The online worked really nicely and I found myself having my behind handed to me by kids about 15 years younger than me and putting me to shame. The match up lobbies are easy to navigate and because matches are short, you’re rarely waiting long to receive your thrashing from a pre-teen who has stayed home sick from school to make grown men cry because they are better at playing Aquaman then you are at playing Harley Quinn, because really you only picked her because she has funky hair and you wish you could pull off those leather tights and have two pet hyenas…
Anyway, the online is loads of fun with multiple game modes for you to beat people to a pulp in like; one on one ranked or unranked matches and king of the hill. I never really experienced many issued with the online gameplay, as the helpful folk at NetherRealm have included things like players pings and your likelihood of beating your opponent based on their past streaks matching yours.
Injustice 2 really succeeds where I never thought I’d see another fighting game succeed ever again. The game feels like a new concept. I know we had the first Injustice game where you could smash each other through walls and there was a kooky story to go along with that as well, but Injustice 2 has taken everything that worked well in that and improved upon it tremendously. Everything that felt over-the-top or rushed, they have fine-tuned and brought its purpose forward. Every hit you make in each fight matters, every combo is not just a desperate button mash for victory, but a tactical move to ensure domination over your opponent.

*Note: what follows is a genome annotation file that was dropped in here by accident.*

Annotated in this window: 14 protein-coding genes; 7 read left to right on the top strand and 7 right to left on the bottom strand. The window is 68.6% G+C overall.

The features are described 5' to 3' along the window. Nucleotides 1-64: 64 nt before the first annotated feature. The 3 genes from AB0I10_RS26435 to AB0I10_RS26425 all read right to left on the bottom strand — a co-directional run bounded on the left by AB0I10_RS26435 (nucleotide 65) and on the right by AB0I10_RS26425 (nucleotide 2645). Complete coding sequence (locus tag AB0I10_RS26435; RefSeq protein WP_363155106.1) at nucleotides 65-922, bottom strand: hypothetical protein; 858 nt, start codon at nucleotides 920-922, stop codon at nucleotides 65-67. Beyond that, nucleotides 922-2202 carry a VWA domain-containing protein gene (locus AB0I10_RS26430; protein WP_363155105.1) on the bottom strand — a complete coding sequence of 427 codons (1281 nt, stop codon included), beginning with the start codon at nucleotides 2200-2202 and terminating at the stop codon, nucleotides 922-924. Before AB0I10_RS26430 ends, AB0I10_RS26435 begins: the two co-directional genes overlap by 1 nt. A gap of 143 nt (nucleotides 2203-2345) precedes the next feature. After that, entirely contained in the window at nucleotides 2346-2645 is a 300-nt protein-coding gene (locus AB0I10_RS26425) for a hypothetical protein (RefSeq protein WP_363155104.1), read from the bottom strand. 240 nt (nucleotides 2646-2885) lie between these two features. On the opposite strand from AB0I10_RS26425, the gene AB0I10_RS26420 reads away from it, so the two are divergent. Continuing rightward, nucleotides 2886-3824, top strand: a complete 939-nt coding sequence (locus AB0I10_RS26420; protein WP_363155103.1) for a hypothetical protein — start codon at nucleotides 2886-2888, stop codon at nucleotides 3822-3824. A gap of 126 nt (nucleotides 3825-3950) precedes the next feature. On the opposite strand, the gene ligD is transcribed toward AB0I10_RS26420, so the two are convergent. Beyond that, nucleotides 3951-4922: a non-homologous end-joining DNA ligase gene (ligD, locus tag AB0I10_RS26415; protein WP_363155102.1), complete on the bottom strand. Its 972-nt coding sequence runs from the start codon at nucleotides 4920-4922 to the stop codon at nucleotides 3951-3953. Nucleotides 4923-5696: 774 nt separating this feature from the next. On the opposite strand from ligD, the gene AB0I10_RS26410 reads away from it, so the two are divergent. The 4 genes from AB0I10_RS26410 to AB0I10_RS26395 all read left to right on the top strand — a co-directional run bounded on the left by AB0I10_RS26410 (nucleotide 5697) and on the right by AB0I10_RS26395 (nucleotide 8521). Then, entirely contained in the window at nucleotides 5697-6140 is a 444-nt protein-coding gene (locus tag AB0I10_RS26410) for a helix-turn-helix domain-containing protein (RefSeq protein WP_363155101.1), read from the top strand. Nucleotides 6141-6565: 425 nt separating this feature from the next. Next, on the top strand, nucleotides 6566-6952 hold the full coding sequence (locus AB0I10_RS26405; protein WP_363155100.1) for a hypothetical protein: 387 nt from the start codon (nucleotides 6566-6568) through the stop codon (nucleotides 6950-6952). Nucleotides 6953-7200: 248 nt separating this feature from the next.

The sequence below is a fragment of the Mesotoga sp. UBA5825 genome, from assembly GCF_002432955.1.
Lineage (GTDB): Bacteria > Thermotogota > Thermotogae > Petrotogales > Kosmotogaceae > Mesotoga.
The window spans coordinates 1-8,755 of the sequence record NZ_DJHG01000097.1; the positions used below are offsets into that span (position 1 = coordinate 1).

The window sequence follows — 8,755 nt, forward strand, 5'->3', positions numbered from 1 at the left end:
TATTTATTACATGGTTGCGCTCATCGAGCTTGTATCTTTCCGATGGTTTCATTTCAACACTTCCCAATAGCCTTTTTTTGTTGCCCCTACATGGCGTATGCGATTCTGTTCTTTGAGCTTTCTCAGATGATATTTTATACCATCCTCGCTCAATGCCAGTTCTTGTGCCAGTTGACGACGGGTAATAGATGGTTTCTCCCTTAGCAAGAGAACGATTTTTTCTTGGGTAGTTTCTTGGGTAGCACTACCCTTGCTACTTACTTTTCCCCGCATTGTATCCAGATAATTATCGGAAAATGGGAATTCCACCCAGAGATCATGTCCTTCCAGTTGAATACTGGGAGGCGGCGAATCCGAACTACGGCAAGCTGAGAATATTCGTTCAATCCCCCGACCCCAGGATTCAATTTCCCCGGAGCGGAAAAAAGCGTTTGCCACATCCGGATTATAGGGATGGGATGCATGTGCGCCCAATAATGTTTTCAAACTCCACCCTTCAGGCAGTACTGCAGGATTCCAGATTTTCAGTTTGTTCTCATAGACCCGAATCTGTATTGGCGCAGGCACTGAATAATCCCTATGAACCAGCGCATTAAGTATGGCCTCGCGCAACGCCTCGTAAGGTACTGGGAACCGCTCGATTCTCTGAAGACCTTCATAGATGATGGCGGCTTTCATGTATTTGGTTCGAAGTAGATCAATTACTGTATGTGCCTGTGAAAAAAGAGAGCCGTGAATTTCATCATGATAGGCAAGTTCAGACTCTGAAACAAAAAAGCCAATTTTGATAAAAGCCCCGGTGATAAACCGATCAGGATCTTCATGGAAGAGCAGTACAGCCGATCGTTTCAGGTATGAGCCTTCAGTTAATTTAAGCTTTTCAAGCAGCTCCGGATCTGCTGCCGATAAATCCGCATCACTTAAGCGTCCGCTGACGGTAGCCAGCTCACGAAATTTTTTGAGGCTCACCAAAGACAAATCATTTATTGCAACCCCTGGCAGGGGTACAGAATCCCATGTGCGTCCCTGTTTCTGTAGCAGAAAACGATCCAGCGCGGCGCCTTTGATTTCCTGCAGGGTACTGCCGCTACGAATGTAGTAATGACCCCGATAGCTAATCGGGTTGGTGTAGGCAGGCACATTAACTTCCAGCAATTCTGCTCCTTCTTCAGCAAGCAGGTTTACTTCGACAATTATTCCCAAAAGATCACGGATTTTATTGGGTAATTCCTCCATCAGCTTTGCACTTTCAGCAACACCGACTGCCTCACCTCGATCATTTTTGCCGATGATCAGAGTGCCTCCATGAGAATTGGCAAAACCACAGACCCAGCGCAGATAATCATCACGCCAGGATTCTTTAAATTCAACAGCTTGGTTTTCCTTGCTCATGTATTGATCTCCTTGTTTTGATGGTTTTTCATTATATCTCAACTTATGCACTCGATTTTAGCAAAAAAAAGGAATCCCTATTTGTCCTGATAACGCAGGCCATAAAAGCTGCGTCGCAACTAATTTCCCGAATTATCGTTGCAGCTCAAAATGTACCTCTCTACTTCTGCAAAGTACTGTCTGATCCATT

The team at NetherRealm Studios have really outdone themselves with Injustice 2. It is a perfect fighting game in a brutally competitive genre, and stands up and above the other fighting giants. The team have put together a fantastically intriguing story and really exceeds at making Superman, the hero of all heroes, kind of look like a complete jerk. Injustice 2 has seen the bar set for fighting titles and laughed; they have jumped so much higher than that bar and are sitting way up in the clouds where it could be a long time before anyone does a fighting game better than this.